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Out of Our Minds
Monday, June 06, 2005 9:52 AM
What Counts as Work?
Anita Sharpe on Passionate Work

Whenever anyone says they work 80 hours a week -- which, of course, is more than 11 hours a day, seven days a week -- I don't believe them. But on reflection, I think the reason I don't believe them is the word 'work' for me refers to things I hate to do (sit in meetings, read contracts, pore over administrative minutia) and I have a limited tolerance for those things.

The things I love (virtually every part of the editorial process of putting out a magazine as well as big-picture strategy, etc.) don't count as work. Nearly every night, I carry home armloads of books that have been mailed to our offices and read through them in search of story items; that also isn't work. When I'm not doing that, I'm usually thumbing through magazines or talking with people who, more often than not, are somehow associated with Worthwhile. I don't call that work, either. But by that measure, I easily work 80 hours a week.

When I have to spend more than two or three hours a day doing stuff I hate and am not particularly good at, I find it totally ruins me for the things I am best at and should be spending my time on. Indeed, Margaret Heffernan, in the July/August issue of Worthwhile (on newsstands in the next couple of weeks) makes a strong case that that kind of work, while often glorified, is in fact, terrible for us personally and bad for business in general.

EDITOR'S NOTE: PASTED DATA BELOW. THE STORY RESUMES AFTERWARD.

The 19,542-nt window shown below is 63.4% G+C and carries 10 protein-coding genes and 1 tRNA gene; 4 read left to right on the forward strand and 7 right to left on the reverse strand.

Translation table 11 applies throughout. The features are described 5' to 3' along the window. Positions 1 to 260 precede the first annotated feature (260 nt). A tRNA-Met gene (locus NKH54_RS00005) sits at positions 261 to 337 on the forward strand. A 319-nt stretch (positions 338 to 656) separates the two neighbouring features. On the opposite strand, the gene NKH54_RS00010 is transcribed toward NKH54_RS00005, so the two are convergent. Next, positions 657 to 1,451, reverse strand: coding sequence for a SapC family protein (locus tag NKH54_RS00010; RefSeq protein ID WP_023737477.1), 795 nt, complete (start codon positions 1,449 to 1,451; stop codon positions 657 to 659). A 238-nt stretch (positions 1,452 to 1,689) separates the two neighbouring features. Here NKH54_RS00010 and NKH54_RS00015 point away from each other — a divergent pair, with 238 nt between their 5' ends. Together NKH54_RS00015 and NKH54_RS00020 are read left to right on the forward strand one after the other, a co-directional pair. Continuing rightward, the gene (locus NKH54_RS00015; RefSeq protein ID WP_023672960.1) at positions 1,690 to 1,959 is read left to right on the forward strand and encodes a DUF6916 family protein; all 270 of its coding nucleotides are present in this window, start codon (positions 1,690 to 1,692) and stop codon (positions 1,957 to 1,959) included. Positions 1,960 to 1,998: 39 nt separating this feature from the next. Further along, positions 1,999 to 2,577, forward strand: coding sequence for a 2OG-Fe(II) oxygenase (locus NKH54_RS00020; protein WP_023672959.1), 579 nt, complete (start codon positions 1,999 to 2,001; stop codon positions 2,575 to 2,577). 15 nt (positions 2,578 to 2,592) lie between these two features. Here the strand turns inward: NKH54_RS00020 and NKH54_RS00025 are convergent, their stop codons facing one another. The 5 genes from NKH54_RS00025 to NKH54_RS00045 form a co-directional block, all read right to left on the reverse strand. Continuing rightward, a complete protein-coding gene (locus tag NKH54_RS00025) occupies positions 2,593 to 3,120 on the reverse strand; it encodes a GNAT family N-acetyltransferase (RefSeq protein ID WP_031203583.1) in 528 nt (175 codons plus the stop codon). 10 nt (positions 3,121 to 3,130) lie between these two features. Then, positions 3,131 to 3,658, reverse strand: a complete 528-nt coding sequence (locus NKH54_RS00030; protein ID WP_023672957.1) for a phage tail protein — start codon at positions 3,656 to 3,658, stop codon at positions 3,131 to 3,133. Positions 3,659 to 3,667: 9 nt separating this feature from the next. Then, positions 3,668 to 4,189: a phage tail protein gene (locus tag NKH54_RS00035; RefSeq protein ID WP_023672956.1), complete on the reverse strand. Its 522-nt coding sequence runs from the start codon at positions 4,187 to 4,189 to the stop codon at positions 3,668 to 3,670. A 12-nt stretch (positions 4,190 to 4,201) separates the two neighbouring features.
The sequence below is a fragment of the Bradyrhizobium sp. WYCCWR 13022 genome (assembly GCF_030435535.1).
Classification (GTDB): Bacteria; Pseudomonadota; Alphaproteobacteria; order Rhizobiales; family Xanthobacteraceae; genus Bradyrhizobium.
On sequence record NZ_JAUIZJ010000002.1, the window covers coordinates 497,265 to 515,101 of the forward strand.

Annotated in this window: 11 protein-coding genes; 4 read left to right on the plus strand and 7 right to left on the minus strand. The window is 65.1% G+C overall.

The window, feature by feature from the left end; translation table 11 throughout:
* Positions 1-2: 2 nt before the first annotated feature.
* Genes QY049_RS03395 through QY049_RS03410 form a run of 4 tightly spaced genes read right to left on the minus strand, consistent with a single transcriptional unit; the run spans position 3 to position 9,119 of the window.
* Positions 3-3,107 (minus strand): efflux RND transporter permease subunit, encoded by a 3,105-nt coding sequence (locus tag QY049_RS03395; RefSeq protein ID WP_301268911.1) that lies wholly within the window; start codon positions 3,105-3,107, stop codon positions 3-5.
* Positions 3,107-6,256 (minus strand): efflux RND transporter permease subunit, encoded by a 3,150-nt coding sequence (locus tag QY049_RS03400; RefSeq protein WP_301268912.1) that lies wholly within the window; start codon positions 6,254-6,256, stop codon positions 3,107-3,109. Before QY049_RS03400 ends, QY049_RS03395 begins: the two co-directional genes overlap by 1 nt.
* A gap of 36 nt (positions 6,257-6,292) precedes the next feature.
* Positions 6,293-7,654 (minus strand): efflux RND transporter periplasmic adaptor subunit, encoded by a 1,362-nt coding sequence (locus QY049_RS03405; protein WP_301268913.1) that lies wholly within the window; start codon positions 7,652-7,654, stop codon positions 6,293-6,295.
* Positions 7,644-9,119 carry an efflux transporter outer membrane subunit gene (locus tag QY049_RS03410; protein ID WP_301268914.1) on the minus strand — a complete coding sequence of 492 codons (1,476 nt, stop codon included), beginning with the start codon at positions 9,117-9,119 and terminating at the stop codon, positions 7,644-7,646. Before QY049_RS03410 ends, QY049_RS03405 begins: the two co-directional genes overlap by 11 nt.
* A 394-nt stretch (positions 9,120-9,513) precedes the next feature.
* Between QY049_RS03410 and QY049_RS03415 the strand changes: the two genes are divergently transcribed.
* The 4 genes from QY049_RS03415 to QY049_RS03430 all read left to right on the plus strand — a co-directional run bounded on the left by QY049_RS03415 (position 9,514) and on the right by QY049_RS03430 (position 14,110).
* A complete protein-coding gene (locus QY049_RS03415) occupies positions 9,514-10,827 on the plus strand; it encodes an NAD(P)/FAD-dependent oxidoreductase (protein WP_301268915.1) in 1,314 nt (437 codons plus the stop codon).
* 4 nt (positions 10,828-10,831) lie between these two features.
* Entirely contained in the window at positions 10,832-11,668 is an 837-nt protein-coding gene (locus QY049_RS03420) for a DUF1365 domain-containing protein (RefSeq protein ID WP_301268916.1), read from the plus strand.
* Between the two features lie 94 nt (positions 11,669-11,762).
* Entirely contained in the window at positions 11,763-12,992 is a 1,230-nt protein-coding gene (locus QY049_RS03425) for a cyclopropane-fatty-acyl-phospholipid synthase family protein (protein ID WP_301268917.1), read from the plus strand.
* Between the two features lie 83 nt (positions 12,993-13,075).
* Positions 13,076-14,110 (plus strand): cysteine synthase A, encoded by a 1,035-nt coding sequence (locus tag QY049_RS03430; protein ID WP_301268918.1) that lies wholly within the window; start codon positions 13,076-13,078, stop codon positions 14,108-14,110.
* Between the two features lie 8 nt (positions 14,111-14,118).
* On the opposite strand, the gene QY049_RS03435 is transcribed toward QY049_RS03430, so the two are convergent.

Paughnee - 6/6/2005 2:36:22 PM
Marcus Buckingham spoke at a Maximum Impact conference and touched on this. 'The one thing you need to know about sustaining individual success is: Find out what you don't like doing and stop doing it!' He went on to give some strategies for eliminating those activities from your work. I talk about this a little in this blog entry: http://paughneemoore.typepad.com/blog/2005/05/that_thing_you_.html .
Kevin - 6/6/2005 11:57:18 AM
In our social lives, we increasingly are getting away from the exact types of disliked tasks you are talking about. Don't like to do yardwork? Hire someone. Not good at cooking? Eat out. (In fact, I have a friend who ate a home-cooked dinner a total of 5 times all of last year.)

Another friend calls this 'The Servantizing of America,' but to me it makes sense -- if you can afford it. Do what you do best and those jobs where your passions lay. Leave the other stuff to those who might get more enjoyment from those things.

Or is that a spoiled brat view of the world?


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